Deep learning algorithms are instrumental in many artificial intelligence use cases, including image recognition. A car’s ability to recognize a pedestrian, for example, depends on deep learning. And how well deep learning can perform depends on the availability of a large amount of “tagged data.” For pedestrian recognition, the data would be images of pedestrians that have been identified, or “tagged” as such. The cost of learning, however, is often prohibitive for system manufacturers. CEA-List Carnot institute recently developed a semi-supervised learning process capable of improving the system’s performance without the need for more tagged images.
Inspired by human learning, semi-supervised learning can take note of similarities between objects to extrapolate new knowledge. The challenge here was to give neural networks the ability to learn from a large amount of data with just a small portion tagged. The data was organized “geometrically” to make the extrapolation of knowledge easier. Specifically, this organization allows the algorithm to find a similar tagged object for each non-tagged object encountered.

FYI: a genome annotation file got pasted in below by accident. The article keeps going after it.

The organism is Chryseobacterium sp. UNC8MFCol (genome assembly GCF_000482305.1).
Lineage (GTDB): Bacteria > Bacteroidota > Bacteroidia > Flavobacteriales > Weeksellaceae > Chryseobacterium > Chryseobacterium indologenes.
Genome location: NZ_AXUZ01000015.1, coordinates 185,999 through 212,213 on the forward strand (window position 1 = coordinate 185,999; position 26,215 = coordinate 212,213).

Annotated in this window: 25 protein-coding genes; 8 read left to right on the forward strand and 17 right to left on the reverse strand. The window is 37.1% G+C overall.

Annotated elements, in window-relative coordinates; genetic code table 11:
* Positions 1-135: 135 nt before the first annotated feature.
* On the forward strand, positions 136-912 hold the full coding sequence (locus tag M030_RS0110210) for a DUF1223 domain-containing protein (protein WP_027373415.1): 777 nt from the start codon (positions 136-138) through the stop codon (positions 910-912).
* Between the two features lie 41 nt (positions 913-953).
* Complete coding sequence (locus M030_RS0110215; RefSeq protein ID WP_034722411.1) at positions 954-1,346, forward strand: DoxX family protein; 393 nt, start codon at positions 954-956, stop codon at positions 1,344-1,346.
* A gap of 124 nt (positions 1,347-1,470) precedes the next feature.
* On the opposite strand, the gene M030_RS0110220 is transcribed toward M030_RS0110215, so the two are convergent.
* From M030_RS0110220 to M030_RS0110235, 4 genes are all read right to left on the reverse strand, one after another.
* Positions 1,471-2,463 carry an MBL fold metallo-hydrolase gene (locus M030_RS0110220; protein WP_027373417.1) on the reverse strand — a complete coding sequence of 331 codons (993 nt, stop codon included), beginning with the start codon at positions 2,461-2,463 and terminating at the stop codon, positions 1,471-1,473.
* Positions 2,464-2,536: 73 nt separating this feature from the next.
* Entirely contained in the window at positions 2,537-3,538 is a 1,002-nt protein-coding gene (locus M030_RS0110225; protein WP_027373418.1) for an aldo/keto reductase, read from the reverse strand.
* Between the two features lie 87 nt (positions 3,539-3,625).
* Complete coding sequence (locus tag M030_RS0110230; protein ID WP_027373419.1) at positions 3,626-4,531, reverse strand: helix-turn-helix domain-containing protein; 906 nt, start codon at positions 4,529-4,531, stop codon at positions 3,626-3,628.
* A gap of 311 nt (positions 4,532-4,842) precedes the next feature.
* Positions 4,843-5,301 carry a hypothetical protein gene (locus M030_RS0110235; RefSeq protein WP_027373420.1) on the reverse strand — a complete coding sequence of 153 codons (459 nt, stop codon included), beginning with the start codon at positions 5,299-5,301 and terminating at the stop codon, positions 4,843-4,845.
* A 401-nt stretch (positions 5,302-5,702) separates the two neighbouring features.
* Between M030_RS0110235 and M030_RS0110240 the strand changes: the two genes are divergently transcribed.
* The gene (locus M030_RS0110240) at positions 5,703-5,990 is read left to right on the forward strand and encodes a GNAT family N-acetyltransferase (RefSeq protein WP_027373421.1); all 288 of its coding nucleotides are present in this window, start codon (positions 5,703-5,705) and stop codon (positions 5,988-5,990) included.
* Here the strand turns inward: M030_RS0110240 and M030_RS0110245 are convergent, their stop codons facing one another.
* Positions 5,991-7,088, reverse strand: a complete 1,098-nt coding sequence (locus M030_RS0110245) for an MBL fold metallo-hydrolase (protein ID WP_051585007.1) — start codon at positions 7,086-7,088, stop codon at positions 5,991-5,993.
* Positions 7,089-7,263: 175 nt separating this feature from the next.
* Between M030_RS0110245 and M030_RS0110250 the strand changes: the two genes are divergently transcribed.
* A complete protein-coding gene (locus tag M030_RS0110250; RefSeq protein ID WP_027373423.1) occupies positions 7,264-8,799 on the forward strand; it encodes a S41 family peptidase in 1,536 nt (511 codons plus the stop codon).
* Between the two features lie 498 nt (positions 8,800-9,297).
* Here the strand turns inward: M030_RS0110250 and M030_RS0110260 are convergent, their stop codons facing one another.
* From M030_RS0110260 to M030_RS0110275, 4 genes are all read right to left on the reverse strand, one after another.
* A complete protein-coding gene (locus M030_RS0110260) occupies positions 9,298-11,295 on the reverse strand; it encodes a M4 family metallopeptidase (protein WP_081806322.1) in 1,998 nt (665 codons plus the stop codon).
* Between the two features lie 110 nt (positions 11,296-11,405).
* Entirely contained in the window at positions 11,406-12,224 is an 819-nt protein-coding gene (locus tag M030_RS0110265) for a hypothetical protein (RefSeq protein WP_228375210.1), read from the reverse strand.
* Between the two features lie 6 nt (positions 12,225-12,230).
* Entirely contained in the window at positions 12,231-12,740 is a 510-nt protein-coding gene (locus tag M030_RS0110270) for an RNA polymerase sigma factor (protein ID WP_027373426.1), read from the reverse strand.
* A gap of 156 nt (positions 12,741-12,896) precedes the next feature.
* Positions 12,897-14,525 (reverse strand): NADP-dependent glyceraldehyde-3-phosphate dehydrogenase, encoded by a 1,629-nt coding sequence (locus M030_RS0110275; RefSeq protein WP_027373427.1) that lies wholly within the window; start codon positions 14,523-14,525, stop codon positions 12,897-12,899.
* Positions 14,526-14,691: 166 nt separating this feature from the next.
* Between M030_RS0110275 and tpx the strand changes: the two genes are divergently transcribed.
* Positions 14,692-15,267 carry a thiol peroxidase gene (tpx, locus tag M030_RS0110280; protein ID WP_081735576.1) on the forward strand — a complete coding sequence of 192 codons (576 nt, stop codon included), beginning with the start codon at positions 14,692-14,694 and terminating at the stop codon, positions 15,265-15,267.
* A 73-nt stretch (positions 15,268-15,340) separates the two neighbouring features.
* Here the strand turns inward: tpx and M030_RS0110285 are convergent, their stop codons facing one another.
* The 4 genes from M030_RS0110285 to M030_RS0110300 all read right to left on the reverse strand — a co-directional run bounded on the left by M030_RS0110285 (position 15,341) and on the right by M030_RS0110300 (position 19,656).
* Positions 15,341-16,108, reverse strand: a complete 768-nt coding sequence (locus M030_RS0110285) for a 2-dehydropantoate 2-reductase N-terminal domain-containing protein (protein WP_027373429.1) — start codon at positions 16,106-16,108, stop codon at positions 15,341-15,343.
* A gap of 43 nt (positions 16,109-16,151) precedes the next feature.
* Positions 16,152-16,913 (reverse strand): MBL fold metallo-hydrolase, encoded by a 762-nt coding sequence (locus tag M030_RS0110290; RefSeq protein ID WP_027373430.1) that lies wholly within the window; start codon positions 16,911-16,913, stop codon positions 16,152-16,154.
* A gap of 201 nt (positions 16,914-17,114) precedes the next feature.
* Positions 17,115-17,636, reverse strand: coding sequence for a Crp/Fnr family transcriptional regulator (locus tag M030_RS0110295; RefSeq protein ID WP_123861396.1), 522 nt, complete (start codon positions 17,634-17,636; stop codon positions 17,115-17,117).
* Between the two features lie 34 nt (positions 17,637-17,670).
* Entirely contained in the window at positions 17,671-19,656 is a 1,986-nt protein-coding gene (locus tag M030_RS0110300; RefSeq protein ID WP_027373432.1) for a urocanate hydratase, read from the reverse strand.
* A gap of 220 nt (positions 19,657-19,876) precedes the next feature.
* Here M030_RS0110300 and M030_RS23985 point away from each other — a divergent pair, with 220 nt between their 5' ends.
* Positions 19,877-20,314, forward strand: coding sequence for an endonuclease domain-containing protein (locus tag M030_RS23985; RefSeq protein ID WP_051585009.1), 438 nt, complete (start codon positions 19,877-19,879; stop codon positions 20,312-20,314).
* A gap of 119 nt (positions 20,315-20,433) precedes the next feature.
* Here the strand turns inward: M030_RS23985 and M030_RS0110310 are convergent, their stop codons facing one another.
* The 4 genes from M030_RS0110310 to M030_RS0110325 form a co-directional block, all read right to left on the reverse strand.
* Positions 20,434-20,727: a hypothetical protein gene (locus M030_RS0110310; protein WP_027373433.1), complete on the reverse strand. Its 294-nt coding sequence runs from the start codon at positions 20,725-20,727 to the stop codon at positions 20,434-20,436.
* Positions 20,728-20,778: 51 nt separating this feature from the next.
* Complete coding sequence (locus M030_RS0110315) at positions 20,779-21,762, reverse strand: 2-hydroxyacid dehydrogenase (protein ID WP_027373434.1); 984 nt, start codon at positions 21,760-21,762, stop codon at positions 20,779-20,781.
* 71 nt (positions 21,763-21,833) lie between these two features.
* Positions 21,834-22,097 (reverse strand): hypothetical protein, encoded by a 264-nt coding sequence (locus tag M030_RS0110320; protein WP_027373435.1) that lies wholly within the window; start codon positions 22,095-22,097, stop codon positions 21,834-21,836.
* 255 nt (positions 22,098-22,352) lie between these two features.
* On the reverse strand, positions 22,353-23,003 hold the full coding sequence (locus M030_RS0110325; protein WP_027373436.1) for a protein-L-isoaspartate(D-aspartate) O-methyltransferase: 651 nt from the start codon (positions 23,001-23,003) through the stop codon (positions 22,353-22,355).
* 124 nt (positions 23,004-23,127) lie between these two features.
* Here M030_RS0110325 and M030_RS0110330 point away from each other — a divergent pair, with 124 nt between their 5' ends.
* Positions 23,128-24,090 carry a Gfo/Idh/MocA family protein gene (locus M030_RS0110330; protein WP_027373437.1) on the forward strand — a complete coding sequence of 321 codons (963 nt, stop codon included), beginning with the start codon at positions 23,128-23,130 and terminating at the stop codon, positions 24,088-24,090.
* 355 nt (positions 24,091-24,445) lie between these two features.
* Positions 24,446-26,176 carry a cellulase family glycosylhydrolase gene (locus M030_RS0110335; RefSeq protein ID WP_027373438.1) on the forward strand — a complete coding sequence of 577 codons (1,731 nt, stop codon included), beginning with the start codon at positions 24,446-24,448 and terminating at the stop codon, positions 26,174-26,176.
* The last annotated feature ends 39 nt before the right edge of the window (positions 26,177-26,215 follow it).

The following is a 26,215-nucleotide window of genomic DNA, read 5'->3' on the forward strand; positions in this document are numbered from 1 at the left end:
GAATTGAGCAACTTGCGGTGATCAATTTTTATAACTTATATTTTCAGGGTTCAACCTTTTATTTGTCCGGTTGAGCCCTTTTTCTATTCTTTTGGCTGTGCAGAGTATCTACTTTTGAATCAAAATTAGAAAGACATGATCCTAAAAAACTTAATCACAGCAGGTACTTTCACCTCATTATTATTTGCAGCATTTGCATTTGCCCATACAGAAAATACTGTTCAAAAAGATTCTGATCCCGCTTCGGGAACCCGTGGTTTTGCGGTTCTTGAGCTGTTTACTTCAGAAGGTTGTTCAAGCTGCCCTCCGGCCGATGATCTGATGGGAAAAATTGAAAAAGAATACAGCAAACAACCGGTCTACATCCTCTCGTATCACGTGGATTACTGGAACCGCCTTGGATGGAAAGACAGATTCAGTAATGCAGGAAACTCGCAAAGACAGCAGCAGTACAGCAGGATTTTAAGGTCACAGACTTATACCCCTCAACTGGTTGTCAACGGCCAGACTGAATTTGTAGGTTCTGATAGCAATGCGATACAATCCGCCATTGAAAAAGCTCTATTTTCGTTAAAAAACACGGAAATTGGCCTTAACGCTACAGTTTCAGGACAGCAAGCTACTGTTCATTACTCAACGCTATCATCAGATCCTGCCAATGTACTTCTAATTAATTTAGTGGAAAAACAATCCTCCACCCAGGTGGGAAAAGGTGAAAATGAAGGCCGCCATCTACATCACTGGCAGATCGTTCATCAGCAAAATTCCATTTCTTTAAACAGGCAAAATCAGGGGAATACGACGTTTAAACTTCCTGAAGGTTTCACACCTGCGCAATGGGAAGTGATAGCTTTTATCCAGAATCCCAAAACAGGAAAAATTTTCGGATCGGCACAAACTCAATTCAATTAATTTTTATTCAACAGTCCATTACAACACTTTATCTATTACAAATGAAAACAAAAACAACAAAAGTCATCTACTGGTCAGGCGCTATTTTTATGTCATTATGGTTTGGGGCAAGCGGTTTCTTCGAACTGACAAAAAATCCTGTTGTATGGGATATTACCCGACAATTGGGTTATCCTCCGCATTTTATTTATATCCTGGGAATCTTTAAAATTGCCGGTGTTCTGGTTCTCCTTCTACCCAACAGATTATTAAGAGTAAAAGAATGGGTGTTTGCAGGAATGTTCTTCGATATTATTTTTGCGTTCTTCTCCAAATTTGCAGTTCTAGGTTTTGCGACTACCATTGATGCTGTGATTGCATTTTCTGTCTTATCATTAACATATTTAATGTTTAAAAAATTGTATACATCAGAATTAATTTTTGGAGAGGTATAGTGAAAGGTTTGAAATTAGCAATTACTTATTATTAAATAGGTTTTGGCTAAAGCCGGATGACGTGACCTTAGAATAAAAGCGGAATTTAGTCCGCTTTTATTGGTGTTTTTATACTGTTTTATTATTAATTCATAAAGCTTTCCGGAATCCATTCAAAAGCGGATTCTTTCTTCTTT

Using a database with just 25% tagged data, the neural network was 89% accurate, earning the method a respectable position among the different semi-supervised learning methods currently available.
Next, the researchers plan to improve the ergonomics and computational efficiency of the technique to facilitate its application to industrial use cases.
Read article at http://www.cea-tech.fr/